Iran's Supreme Leader Ayatollah Ali Khamenei speaks in Tehran.
(photo credit: REUTERS)
Iran's supreme leader Ayatollah Ali Khamenei has lashed out at Israel in a deluge of rhetoric against the Jewish state ahead of the Iranian-initiated 'Al Quds day,' which protests Israel's existence.
"There is no doubt that we will witness the demise of the Zionist entity [Israel]," read a post on his Twitter account Thursday.
Speaking at a meeting of academic and scientists in Tehran on Wednesday, the hardline Iranian leader stated that defending the Palestinians was tantamount to "defending the truth."
“Today, fighting against the Zionist regime [of Israel] is fighting the hegemonic, arrogant system,” Khamenei said
Iran and anti-Israeli proponents around the world will mark Al Quds day on Friday. The event is held every year on the last Friday of the Muslim holy month of Ramadan.
Iran's Foreign Ministry has urged the global Muslim community to take part in the various international anti-Israel rallies on Friday.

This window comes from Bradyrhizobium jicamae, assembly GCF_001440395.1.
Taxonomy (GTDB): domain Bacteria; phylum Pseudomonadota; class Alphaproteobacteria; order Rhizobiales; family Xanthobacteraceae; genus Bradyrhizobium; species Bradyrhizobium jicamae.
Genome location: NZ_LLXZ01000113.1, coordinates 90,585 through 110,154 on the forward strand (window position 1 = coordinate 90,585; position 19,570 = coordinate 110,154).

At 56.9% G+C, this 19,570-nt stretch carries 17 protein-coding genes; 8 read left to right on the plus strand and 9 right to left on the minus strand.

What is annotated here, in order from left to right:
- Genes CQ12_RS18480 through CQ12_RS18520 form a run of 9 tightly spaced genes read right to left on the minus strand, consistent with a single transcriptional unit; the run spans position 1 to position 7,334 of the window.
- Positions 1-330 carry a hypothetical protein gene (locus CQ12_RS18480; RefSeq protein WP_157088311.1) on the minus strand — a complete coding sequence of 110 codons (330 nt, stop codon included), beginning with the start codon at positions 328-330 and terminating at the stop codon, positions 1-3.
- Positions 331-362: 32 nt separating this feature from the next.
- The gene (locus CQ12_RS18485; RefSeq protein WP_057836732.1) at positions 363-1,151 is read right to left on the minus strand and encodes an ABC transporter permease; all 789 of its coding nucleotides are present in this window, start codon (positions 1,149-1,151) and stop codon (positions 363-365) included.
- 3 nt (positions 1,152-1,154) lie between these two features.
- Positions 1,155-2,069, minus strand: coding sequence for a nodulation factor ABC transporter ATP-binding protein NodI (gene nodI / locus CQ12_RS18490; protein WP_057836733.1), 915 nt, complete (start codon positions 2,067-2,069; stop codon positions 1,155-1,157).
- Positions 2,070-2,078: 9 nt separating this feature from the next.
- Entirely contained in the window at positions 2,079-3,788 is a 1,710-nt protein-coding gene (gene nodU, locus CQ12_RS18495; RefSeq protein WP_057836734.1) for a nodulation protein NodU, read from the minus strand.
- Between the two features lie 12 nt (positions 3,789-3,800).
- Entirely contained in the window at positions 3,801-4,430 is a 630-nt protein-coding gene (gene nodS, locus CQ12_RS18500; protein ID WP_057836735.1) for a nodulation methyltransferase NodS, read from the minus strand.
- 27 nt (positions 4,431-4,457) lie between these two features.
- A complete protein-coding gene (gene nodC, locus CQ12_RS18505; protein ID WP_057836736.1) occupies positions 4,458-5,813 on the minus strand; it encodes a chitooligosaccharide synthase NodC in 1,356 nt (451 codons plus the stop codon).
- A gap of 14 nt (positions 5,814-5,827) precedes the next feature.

In a communique on the matter, the regime in Tehran accused Israel of "tyranny, oppression and persecution" and blamed Israel for being "the main cause" behind the current crises in the Middle East.
Iran also charged Israel as being an "anti-human, child-killing and criminal Zionist regime, which, during the nearly 70 years of its disgraceful life has committed a large number of crimes against humanity."
Iran's own human rights record
has been scrutinized by rights groups for issues including its treatment of women, homosexuals and minorities along with its policies on corporal punishment, political freedom and free speech. In past years
, Iranian demonstrators gas chanted "Death to Israel" and "Death to America" and torched flags of both nations as they commemorated Al Quds day.
On Sunday, several hundred people in London took part in the controversial Al Quds Day march held annually in the British capital.
A smaller counter-protest was held by Israeli supporters, mostly members of the local Jewish and Israeli community.
Pro-Israel advocates had called on London Mayor Sadiq Khan to cancel the rally due to concerns that the march allows for displays of support for antisemitism and terrorism. More than 15,000
people signed a petition to ban the march, however is was held as scheduled and police managed to keep the sides separated to prevent clashes.